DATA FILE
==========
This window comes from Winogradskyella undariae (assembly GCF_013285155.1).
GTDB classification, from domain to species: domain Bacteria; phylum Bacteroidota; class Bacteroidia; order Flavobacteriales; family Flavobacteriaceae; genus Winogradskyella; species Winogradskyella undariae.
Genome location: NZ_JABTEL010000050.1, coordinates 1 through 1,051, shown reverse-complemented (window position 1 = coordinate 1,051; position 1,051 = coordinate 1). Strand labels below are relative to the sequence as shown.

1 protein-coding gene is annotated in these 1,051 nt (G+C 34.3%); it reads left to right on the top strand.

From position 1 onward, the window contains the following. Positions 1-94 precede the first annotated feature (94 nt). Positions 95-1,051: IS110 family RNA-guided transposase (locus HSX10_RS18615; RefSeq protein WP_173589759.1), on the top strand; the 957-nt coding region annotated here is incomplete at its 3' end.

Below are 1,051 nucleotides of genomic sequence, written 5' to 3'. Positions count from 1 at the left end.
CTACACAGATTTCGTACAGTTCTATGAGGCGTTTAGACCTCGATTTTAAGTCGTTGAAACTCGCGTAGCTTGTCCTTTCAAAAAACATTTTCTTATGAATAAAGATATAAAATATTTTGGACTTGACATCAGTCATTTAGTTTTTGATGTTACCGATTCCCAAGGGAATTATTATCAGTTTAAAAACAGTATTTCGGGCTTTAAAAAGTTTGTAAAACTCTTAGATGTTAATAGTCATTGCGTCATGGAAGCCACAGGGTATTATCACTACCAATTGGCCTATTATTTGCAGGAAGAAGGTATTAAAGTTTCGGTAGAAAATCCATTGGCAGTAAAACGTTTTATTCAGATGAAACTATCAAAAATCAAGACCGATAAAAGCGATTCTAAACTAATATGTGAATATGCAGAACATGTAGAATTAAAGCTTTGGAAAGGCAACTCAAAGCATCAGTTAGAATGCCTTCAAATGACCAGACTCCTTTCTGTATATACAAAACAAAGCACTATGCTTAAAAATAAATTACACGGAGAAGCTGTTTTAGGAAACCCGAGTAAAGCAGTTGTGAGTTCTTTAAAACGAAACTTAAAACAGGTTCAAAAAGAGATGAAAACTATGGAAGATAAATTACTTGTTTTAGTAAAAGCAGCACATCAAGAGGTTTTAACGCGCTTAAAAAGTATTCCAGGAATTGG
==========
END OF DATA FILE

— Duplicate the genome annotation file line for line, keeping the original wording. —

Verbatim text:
This window comes from Winogradskyella undariae (assembly GCF_013285155.1).
GTDB classification, from domain to species: domain Bacteria; phylum Bacteroidota; class Bacteroidia; order Flavobacteriales; family Flavobacteriaceae; genus Winogradskyella; species Winogradskyella undariae.
Genome location: NZ_JABTEL010000050.1, coordinates 1 through 1,051, shown reverse-complemented (window position 1 = coordinate 1,051; position 1,051 = coordinate 1). Strand labels below are relative to the sequence as shown.

1 protein-coding gene is annotated in these 1,051 nt (G+C 34.3%); it reads left to right on the top strand.

From position 1 onward, the window contains the following. Positions 1-94 precede the first annotated feature (94 nt). Positions 95-1,051: IS110 family RNA-guided transposase (locus HSX10_RS18615; RefSeq protein WP_173589759.1), on the top strand; the 957-nt coding region annotated here is incomplete at its 3' end.

Below are 1,051 nucleotides of genomic sequence, written 5' to 3'. Positions count from 1 at the left end.
CTACACAGATTTCGTACAGTTCTATGAGGCGTTTAGACCTCGATTTTAAGTCGTTGAAACTCGCGTAGCTTGTCCTTTCAAAAAACATTTTCTTATGAATAAAGATATAAAATATTTTGGACTTGACATCAGTCATTTAGTTTTTGATGTTACCGATTCCCAAGGGAATTATTATCAGTTTAAAAACAGTATTTCGGGCTTTAAAAAGTTTGTAAAACTCTTAGATGTTAATAGTCATTGCGTCATGGAAGCCACAGGGTATTATCACTACCAATTGGCCTATTATTTGCAGGAAGAAGGTATTAAAGTTTCGGTAGAAAATCCATTGGCAGTAAAACGTTTTATTCAGATGAAACTATCAAAAATCAAGACCGATAAAAGCGATTCTAAACTAATATGTGAATATGCAGAACATGTAGAATTAAAGCTTTGGAAAGGCAACTCAAAGCATCAGTTAGAATGCCTTCAAATGACCAGACTCCTTTCTGTATATACAAAACAAAGCACTATGCTTAAAAATAAATTACACGGAGAAGCTGTTTTAGGAAACCCGAGTAAAGCAGTTGTGAGTTCTTTAAAACGAAACTTAAAACAGGTTCAAAAAGAGATGAAAACTATGGAAGATAAATTACTTGTTTTAGTAAAAGCAGCACATCAAGAGGTTTTAACGCGCTTAAAAAGTATTCCAGGAATTGG